Who Killed Vincent Chin?

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Who Killed Vincent Chin?
Directed byChristine Choy and Renee Tajima-Peña
Produced byChristine Choy and Renee Tajima-Peña
CinematographyKyle Kibbe
Edited byHolly Fisher
Distributed byFilmakers Library
Release date
  • 1987 (1987)
Running time
87 minutes
CountryUnited States

Who Killed Vincent Chin? is a 1987 American documentary film produced and directed by Christine Choy and Renee Tajima-Peña that recounts the murder of Vincent Chin. It was nominated for the Academy Award for Best Documentary Feature.[1] It was later broadcast as part of the PBS series POV.[2]

In 2021, the film was selected for preservation in the United States National Film Registry by the Library of Congress as being "culturally, historically, or aesthetically significant".[3]


On a summer night in Detroit, two white autoworkers fatally beat Vincent Chin, a 27-year-old Chinese engineer, with a baseball bat.[4] The film tracks the incident from the initial eye-witness accounts through the trial and its repercussions for the families involved, and the American justice system at large.[5] After an outcry from the Asian American community, led by Vincent's mother Lily Chin, the case becomes a civil rights Supreme Court case. The case ends with tried killer Ronald Ebens' being let go with a suspended sentence and a small fine.[6]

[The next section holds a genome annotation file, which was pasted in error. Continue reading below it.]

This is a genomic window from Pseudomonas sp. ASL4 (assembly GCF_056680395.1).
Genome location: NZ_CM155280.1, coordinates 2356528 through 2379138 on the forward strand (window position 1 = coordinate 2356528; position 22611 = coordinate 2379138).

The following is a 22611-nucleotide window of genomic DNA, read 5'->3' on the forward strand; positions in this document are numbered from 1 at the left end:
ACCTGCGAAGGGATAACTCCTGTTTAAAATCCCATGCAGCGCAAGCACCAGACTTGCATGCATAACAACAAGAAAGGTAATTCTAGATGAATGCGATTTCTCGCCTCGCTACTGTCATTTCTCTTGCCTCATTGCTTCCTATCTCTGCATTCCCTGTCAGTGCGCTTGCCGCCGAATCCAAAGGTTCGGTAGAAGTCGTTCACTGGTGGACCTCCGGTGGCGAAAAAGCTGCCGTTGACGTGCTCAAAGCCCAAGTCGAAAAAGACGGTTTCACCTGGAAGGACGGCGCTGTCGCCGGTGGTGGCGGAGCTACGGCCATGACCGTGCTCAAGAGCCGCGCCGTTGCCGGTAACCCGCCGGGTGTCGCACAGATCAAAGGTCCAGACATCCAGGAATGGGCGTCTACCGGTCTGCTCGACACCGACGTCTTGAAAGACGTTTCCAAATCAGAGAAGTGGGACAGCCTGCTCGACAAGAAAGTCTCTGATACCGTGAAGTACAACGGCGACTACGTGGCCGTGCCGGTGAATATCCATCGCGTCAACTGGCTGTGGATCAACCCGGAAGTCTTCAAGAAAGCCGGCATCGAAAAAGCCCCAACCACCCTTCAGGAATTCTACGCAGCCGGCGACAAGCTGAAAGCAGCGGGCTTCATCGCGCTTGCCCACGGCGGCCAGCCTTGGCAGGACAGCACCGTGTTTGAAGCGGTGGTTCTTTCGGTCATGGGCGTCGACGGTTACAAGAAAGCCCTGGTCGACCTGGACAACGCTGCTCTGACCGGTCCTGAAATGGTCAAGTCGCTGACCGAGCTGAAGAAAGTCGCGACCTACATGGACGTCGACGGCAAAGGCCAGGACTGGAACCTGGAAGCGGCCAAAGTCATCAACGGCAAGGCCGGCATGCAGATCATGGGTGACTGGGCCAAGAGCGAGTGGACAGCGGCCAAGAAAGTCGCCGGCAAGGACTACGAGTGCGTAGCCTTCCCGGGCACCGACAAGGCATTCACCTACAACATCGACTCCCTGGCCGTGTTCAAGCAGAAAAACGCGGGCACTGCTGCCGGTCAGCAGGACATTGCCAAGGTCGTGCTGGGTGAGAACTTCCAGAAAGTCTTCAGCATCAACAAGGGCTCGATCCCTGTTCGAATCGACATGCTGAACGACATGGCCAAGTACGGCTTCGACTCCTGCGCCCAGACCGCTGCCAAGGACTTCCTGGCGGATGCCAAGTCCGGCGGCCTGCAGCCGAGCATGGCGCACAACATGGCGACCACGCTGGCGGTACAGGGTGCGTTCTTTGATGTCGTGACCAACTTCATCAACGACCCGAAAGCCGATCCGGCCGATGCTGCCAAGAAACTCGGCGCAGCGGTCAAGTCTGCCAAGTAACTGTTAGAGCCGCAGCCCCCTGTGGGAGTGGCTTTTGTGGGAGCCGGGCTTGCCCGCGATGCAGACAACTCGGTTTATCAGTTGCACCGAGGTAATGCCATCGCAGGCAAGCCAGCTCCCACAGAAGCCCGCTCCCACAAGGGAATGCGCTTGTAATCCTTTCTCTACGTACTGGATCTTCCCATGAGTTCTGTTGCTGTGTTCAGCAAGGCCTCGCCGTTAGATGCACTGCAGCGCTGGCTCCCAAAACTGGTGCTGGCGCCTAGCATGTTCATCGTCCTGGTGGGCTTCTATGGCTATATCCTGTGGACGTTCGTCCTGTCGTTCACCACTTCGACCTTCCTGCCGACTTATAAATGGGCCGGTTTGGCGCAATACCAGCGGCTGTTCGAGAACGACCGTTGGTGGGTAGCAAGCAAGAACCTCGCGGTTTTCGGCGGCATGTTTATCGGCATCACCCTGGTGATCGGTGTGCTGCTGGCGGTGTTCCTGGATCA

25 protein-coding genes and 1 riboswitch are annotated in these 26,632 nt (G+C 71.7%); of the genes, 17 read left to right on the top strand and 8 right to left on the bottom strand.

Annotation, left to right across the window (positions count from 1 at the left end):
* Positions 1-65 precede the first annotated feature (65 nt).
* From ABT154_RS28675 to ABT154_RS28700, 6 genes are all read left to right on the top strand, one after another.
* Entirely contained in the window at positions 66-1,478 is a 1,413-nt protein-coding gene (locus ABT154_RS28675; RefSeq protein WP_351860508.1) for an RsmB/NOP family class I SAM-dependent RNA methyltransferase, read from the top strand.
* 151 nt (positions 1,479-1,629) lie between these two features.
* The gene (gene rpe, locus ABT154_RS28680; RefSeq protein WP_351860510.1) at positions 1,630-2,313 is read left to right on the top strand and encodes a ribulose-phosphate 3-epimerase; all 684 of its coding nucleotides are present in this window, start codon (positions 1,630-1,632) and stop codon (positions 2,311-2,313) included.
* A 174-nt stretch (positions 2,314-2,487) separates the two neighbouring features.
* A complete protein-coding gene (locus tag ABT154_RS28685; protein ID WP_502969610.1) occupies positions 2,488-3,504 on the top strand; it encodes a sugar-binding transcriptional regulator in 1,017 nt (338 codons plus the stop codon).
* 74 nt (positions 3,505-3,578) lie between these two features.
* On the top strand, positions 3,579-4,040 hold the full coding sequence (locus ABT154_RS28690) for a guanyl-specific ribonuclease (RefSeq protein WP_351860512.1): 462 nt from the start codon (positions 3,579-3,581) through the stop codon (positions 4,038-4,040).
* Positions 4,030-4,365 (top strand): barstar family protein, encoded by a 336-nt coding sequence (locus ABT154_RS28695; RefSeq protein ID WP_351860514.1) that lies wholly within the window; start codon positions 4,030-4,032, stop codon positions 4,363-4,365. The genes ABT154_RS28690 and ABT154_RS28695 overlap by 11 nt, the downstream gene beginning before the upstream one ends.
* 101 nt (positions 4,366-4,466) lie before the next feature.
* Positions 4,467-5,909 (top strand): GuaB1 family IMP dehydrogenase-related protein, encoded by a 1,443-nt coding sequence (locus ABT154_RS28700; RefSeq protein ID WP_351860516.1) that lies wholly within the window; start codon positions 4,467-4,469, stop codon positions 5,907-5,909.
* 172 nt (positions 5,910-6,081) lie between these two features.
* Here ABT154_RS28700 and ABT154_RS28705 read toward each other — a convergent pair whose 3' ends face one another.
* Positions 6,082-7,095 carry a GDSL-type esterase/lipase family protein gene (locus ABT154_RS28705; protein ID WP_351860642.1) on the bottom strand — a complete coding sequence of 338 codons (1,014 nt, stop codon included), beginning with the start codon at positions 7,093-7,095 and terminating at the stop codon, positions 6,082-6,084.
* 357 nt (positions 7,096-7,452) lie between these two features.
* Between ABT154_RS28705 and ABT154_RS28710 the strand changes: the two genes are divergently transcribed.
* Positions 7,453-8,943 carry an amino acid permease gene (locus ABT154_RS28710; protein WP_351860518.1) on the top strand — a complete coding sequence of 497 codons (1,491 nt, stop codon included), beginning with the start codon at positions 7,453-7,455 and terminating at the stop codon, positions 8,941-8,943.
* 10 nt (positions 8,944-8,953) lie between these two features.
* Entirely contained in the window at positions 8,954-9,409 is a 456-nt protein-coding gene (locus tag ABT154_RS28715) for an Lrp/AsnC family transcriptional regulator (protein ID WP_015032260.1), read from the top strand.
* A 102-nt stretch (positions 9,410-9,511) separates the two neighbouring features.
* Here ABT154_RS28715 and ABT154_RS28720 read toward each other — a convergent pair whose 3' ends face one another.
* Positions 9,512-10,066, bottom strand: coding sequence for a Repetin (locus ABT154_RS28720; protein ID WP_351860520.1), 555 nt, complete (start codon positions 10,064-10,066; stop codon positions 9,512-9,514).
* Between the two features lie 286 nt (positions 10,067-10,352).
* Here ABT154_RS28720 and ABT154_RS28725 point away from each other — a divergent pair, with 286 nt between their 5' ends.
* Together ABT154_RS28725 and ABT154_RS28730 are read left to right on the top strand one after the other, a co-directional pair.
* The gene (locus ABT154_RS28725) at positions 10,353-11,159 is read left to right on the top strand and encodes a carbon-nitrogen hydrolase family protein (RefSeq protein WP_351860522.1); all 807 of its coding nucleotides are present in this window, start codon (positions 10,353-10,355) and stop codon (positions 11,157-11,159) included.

See also[edit]


  1. ^ a b "THE 61ST ACADEMY AWARDS (1989)". Oscars.org. The Academy Awards. Retrieved September 2, 2015.
  2. ^ "POV | Who Killed Vincent Chin: Filmmaker Interview | Season 2". Pbs.org. Retrieved March 3, 2022.
  3. ^ Tartaglione, Nancy (December 14, 2021). "National Film Registry Adds Return Of The Jedi, Fellowship Of The Ring, Strangers On A Train, Sounder, WALL-E & More". Deadline Hollywood. Retrieved December 14, 2021.
  4. ^ Xing, Jun (1998). Asian America Through the Lens. CA: AltaMira Press. p. 109. ISBN 9780761991762.
  5. ^ Who Killed Vincent Chin?. PBS. 1987. Retrieved September 3, 2015.
  6. ^ Who Killed Vincent Chin?. Filmmakers Library at filmmakers.com. 1987. Archived from the original on October 20, 2006. Retrieved September 3, 2015.
  7. ^ "All duPont-Columbia Award Winners". Columbia Journalism School. Archived from the original on August 14, 2012. Retrieved September 2, 2015.
  8. ^ "8th Annual Hawaii International Film Festival". Hawaii International Film Festival. Retrieved September 2, 2015.

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